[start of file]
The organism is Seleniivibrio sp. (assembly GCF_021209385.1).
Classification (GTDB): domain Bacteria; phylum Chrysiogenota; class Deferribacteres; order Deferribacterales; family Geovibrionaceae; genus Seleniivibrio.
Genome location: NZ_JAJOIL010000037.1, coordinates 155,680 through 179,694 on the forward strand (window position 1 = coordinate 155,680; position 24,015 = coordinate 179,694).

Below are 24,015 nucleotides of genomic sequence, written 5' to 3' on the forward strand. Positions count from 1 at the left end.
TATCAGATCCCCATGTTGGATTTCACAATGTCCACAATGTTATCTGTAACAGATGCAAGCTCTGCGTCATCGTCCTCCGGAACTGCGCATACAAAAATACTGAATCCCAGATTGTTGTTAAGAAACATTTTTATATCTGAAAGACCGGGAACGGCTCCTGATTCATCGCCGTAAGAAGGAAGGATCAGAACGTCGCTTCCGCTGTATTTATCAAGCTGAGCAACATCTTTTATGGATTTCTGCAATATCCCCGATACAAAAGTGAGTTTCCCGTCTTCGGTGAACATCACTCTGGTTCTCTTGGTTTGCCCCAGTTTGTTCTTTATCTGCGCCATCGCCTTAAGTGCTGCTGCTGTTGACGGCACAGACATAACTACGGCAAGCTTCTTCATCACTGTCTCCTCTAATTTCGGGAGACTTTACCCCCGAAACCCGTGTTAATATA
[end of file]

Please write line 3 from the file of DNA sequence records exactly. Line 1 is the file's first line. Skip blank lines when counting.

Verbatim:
Genome location: NZ_JAJOIL010000037.1, coordinates 155,680 through 179,694 on the forward strand (window position 1 = coordinate 155,680; position 24,015 = coordinate 179,694).